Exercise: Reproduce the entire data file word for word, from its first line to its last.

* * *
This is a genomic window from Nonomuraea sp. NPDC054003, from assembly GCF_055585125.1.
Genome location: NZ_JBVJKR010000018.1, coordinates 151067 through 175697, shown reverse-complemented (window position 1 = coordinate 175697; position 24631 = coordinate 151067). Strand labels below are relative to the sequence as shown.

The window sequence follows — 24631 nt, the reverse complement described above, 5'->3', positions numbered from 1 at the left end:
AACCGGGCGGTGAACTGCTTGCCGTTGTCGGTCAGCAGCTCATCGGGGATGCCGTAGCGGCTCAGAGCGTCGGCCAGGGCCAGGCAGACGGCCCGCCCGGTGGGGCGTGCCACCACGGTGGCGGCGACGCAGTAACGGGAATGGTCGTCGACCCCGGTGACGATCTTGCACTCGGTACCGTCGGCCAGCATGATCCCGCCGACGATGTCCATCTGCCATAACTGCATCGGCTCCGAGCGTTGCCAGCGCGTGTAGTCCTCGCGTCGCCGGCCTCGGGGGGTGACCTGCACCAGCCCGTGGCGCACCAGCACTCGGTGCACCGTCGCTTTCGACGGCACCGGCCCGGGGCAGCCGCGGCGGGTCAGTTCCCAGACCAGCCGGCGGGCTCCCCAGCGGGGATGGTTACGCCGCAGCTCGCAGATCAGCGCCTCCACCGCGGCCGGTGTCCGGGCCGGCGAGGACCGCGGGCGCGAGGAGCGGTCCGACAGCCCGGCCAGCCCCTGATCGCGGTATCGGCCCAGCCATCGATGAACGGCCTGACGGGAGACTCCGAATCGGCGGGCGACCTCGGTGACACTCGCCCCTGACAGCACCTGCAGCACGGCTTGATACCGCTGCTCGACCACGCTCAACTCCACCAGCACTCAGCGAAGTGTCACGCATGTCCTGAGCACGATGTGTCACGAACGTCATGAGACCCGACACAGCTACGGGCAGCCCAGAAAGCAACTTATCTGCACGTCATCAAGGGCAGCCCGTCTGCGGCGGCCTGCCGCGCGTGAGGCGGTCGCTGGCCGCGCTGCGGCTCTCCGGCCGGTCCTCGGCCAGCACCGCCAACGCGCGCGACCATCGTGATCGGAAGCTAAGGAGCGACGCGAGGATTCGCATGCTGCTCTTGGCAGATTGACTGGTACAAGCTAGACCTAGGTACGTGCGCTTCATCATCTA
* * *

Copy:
This is a genomic window from Nonomuraea sp. NPDC054003, from assembly GCF_055585125.1.
Genome location: NZ_JBVJKR010000018.1, coordinates 151067 through 175697, shown reverse-complemented (window position 1 = coordinate 175697; position 24631 = coordinate 151067). Strand labels below are relative to the sequence as shown.

The window sequence follows — 24631 nt, the reverse complement described above, 5'->3', positions numbered from 1 at the left end:
AACCGGGCGGTGAACTGCTTGCCGTTGTCGGTCAGCAGCTCATCGGGGATGCCGTAGCGGCTCAGAGCGTCGGCCAGGGCCAGGCAGACGGCCCGCCCGGTGGGGCGTGCCACCACGGTGGCGGCGACGCAGTAACGGGAATGGTCGTCGACCCCGGTGACGATCTTGCACTCGGTACCGTCGGCCAGCATGATCCCGCCGACGATGTCCATCTGCCATAACTGCATCGGCTCCGAGCGTTGCCAGCGCGTGTAGTCCTCGCGTCGCCGGCCTCGGGGGGTGACCTGCACCAGCCCGTGGCGCACCAGCACTCGGTGCACCGTCGCTTTCGACGGCACCGGCCCGGGGCAGCCGCGGCGGGTCAGTTCCCAGACCAGCCGGCGGGCTCCCCAGCGGGGATGGTTACGCCGCAGCTCGCAGATCAGCGCCTCCACCGCGGCCGGTGTCCGGGCCGGCGAGGACCGCGGGCGCGAGGAGCGGTCCGACAGCCCGGCCAGCCCCTGATCGCGGTATCGGCCCAGCCATCGATGAACGGCCTGACGGGAGACTCCGAATCGGCGGGCGACCTCGGTGACACTCGCCCCTGACAGCACCTGCAGCACGGCTTGATACCGCTGCTCGACCACGCTCAACTCCACCAGCACTCAGCGAAGTGTCACGCATGTCCTGAGCACGATGTGTCACGAACGTCATGAGACCCGACACAGCTACGGGCAGCCCAGAAAGCAACTTATCTGCACGTCATCAAGGGCAGCCCGTCTGCGGCGGCCTGCCGCGCGTGAGGCGGTCGCTGGCCGCGCTGCGGCTCTCCGGCCGGTCCTCGGCCAGCACCGCCAACGCGCGCGACCATCGTGATCGGAAGCTAAGGAGCGACGCGAGGATTCGCATGCTGCTCTTGGCAGATTGACTGGTACAAGCTAGACCTAGGTACGTGCGCTTCATCATCTA